Before you dismiss the idea of corporate culture as something of little value to your organization think about the criteria you use to hire and train employees, to develop customer service policy, and to design in-store, website, and mobile experiences. Are they all in sync, all compatible, all working toward the same goal, and all delivering the same emotional value proposition to your interested publics?
Traditionally visual identity is what most people associate with branding. People understand they need a logo and maybe even a tagline to go along with it, but all to often logo development is a stand-alone exercise rather than an integrated approach to identifying and representing what a company stands for. Alone a logo is just a meaningless graphic symbol. The Nike ‘swoosh,’ the Kodak ‘K,’ or even Starbuck’s stylized mermaid mean nothing in and of themselves.
But even in the realm of visual identity, logos and taglines are not enough. The consistent use of a corporate color palette, iconography, language, typography, and even the look of the spokespeople used in videos, commercials, and in print must all be delivering the same consistent subliminal message.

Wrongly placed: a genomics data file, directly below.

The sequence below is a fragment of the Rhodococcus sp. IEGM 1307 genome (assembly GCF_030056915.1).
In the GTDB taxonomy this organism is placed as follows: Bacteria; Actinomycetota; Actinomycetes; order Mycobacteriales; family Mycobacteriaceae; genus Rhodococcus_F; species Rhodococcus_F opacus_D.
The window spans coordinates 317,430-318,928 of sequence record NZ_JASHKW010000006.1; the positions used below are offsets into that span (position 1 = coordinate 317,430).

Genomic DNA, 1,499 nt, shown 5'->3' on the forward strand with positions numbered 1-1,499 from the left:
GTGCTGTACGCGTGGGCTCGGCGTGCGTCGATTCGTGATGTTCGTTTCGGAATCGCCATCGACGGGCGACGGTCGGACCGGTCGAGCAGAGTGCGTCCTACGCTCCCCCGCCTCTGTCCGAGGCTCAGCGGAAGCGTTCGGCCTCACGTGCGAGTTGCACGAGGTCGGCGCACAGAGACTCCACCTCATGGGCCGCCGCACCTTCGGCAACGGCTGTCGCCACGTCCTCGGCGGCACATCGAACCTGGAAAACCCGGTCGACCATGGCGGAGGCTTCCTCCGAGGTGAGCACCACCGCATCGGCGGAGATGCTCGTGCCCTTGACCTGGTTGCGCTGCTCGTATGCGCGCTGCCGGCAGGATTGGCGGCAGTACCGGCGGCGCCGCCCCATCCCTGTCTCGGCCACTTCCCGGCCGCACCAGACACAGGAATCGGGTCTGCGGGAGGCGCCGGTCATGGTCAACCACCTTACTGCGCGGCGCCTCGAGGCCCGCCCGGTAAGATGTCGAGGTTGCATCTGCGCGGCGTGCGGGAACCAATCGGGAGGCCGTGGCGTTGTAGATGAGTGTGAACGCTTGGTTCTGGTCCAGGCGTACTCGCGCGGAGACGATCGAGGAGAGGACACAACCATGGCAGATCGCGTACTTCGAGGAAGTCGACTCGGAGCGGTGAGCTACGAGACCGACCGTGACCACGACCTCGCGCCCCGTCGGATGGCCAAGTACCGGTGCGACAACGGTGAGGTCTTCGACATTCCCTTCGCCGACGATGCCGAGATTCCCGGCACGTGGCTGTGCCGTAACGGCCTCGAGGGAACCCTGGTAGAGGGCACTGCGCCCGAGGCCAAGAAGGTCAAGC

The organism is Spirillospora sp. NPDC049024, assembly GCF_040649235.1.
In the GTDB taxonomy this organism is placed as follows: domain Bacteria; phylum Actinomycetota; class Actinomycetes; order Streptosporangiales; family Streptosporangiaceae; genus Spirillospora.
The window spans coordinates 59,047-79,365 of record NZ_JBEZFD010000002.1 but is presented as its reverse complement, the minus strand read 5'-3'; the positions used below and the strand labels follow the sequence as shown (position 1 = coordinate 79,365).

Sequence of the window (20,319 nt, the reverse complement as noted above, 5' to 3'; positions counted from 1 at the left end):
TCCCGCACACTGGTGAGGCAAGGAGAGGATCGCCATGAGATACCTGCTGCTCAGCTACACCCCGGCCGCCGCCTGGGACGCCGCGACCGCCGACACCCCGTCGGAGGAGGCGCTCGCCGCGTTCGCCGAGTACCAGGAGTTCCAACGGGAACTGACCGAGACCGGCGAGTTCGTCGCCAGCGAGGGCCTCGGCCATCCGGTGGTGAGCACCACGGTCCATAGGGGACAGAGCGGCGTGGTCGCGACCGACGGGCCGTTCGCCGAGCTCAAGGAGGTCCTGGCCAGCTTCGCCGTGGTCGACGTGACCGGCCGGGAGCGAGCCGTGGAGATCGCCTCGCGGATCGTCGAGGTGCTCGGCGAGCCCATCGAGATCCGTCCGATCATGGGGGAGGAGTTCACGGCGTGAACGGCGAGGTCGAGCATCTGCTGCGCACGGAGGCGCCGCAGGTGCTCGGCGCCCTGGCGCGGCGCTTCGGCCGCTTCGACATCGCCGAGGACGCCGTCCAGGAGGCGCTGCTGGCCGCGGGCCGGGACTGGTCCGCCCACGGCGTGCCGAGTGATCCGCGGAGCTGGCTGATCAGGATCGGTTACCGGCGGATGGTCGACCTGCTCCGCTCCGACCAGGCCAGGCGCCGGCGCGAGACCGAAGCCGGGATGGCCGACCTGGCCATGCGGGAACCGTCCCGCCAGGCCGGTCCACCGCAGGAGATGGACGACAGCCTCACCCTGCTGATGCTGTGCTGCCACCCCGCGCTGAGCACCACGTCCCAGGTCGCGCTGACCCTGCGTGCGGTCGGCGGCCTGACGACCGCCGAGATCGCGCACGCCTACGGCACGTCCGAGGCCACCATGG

If you’re serious about branding you must consider Sonic Personality. In an age of multimedia communication, sonic branding is the most sophisticated, least appreciated, scientifically complex, and emotionally charged communication tool you have at your disposal. Sonic identity consists of audio logos, music, voice, and sound effects. Sonic branding is the ultimate subliminal difference maker and you ignore it or misuse it at your peril.
Intel spends millions implementing their signature sound logo that is universally identified and synonymous with the company. Carmakers spend small fortunes creating distinctive sounds for how their car doors shut, and potato chip manufacturers create signature sounds for the crinkle in their packaging.
The voice of the actor used, the music that accompanies the message, and the sound effects that point to the key emotional moments of a video or commercial are the difference between success and failure, the difference between communication and noise. When people see the Nike swoosh, what sounds-off in their heads is not swoosh but Nike; it’s the sound that sticks in the memory, the logo is merely a visualization of that sound. Sound design may be the least talked about aspect of branding but it’s also the most sophisticated. Sound design is the next big thing in branding, especially for Web entrepreneurs.